Record SoCal heat triggers warnings about staying cool

RIVERSIDE, Calif. (KABC) -- As sweltering temperatures blanket Southern California this week, health officials continue warn residents about heat danger.

Record temperatures for the date were reached in some SoCal communities Tuesday, from Woodland Hills to Palm Springs.

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And things could get even hotter tomorrow. Forecasts are calling for 110 degrees in Woodland Hills on Wednesday, and similar increases in communities throughout the region.

The Riverside County Department of Public Health is sounding the alarm after recent heat-related deaths, confirming that six people have died as a result of heat in July alone.
"Even though the majority of them happened to be elderly individuals who had other health problems, one of them was actually a 37-year-old man who also died," Riverside County Department of Public Health's Dr. Cameron Kaiser said. "I think it's a good reminder to everybody that heat's a killer and we're about to get more of it."

Among records for the date hit in SoCal: Woodland Hills hit 108 degrees, breaking the old record for the date of 107 set in 2006. Camarillo reached 88, breaking its record of 87 set in 2014. Lancaster hit 109, tying its previous record.

Palm Springs hit a scorching 121 degrees, topping the previous record of 120 set in 1928.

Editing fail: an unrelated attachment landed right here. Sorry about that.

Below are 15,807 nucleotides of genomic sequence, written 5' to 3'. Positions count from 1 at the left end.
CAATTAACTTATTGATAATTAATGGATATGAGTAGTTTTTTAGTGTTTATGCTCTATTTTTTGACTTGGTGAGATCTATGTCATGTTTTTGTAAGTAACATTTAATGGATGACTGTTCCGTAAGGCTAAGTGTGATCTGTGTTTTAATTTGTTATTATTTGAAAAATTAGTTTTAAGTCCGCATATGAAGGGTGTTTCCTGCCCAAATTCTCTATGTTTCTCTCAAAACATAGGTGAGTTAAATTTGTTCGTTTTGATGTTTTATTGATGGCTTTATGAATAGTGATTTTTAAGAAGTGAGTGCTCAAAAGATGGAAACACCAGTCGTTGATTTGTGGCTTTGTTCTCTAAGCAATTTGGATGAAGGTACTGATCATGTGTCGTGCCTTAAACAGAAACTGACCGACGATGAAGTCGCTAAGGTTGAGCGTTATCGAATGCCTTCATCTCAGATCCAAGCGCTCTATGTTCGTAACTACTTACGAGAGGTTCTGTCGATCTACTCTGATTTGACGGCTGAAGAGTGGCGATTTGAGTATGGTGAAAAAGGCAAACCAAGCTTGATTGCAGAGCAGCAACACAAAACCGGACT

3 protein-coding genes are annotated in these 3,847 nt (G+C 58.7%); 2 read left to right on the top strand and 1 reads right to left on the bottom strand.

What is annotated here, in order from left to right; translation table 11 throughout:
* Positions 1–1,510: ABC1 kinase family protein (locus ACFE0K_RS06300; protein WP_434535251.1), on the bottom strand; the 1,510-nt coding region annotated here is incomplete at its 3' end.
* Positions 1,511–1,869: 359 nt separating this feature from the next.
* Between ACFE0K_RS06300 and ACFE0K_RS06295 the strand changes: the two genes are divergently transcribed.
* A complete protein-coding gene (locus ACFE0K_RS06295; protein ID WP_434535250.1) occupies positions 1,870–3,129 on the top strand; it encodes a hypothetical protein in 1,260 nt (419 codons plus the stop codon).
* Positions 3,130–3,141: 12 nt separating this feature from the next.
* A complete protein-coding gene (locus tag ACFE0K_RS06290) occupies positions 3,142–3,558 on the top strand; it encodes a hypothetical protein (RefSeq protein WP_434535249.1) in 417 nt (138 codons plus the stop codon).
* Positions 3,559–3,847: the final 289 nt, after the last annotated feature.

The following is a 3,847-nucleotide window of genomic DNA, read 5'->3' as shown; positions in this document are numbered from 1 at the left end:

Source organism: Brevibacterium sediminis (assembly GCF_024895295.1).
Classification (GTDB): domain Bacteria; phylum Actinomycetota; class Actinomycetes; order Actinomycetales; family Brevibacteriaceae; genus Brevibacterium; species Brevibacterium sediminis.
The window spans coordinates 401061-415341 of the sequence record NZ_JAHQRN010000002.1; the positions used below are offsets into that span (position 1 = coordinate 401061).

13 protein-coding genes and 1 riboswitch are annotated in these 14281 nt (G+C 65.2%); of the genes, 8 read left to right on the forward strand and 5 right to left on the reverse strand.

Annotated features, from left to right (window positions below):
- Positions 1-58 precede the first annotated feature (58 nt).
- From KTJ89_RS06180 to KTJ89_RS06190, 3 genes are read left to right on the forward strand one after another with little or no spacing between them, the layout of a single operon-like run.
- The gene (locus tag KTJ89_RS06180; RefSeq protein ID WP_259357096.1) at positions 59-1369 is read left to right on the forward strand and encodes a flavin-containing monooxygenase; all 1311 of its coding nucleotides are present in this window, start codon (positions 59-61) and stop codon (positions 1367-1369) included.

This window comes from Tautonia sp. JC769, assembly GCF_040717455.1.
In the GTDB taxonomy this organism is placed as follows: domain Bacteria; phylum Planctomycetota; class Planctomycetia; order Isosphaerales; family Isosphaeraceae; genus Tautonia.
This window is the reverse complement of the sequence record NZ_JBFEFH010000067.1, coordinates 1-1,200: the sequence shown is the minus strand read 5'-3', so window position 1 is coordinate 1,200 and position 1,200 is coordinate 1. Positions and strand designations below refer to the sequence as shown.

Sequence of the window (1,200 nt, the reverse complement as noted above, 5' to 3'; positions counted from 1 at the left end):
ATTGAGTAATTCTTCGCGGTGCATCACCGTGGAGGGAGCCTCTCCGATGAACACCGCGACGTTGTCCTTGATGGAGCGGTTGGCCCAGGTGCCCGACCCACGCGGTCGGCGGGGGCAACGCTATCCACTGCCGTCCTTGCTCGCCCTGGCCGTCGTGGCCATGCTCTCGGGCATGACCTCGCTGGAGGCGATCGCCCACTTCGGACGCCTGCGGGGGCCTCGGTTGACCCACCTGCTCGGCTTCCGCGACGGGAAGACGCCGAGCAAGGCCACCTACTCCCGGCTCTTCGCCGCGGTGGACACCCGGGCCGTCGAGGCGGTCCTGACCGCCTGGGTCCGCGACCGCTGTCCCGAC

And the Coachella Valley community of Thermal lived up to its name, reaching a dangerous 122 degrees, besting its old record of 117 set in 2000.

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Elderly people and children face the greatest risk of heat-related issues because they have the most difficulty regulating water in their bodies.

This means they may not be able to sweat as efficiently as they need to in order to stay cool amid the high temperatures.

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Kids at the Tom Sawyer Camps Outpost in La Canada Flintridge are keeping cool by playing in sprinklers.

In La Canada Flintridge, however, more than 400 children have been able to stay cool at a local summer camp by using a pool, slip-and-slide and tree shade.

Tom Sawyer Camps Outpost Director Kathy Garcia shared some parental tips related to keeping their children cool this week.

"Hydrate the night before," Garcia said. "Have your kids drink water the day before they're out in the sun. Have plenty of water with you when you go out in the sun and then wear light clothing, big hats with visors and stay in the shade as much as possible."

All of the counselors at Tom Sawyer Camps have gone through CPR training, so they know how to spot and treat a child that is struggling with the excessive heat.
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